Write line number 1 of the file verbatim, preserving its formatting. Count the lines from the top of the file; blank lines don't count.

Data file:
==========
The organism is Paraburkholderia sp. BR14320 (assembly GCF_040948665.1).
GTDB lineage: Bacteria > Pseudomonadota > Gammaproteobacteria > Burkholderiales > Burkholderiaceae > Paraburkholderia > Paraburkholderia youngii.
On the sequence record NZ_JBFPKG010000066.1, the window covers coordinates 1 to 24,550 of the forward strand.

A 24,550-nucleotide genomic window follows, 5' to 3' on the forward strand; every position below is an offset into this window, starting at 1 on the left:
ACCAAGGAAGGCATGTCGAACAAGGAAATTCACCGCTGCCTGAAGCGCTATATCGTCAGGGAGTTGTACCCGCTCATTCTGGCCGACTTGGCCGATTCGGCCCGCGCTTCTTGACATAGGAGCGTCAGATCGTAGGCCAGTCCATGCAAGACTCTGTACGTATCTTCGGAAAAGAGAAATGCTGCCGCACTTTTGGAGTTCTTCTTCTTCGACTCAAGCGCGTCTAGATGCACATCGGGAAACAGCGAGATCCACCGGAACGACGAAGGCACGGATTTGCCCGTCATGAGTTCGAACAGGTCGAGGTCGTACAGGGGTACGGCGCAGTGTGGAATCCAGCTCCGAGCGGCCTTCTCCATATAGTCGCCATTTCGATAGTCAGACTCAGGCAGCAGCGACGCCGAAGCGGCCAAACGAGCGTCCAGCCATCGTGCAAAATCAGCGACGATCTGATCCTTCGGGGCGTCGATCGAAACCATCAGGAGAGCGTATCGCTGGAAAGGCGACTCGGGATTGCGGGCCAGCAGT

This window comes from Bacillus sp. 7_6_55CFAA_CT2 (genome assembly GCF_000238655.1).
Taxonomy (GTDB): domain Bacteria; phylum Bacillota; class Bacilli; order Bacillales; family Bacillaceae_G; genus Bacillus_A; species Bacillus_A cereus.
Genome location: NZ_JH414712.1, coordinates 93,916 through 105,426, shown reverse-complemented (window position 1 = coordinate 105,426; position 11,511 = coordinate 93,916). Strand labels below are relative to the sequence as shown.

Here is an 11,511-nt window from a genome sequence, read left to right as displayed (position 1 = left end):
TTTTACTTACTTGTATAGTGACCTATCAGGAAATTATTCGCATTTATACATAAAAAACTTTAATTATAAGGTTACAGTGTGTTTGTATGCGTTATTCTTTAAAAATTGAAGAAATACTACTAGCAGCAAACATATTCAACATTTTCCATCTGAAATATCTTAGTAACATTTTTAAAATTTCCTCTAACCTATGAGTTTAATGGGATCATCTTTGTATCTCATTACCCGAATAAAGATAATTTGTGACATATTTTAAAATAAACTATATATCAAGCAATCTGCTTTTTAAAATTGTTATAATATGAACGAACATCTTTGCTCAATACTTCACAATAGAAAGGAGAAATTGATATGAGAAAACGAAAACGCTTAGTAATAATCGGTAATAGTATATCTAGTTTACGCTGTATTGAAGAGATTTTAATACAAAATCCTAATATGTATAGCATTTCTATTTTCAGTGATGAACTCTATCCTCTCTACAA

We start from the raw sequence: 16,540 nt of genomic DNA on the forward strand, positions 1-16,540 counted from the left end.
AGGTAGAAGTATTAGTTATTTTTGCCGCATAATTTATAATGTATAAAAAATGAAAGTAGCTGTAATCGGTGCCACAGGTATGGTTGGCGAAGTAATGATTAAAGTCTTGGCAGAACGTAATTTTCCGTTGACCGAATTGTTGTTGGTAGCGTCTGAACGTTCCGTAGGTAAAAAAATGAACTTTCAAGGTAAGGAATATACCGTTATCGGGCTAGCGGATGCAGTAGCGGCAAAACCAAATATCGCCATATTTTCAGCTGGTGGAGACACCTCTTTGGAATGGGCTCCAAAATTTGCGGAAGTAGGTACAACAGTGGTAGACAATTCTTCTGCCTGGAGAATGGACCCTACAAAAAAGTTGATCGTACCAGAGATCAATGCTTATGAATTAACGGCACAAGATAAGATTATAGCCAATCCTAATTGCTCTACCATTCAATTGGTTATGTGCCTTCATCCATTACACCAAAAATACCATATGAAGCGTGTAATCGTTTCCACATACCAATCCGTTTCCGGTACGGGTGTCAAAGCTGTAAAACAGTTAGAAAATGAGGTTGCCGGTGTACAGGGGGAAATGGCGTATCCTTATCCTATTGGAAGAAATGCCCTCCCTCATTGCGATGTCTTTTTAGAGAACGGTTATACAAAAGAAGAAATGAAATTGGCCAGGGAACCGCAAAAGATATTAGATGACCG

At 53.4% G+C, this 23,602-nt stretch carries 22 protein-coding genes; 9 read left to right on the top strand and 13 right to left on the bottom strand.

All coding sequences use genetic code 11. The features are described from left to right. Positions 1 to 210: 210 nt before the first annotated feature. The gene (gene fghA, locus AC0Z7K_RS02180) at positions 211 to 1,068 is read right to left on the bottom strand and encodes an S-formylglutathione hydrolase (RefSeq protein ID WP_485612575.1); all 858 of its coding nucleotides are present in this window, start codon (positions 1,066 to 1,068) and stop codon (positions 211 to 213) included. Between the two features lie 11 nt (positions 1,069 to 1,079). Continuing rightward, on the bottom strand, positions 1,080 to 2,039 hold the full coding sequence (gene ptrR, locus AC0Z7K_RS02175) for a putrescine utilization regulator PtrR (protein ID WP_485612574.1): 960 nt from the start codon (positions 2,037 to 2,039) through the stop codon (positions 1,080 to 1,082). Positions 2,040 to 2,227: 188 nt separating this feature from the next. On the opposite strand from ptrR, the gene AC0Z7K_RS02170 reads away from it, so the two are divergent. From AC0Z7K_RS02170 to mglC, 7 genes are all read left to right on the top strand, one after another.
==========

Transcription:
The organism is Paraburkholderia sp. BR14320 (assembly GCF_040948665.1).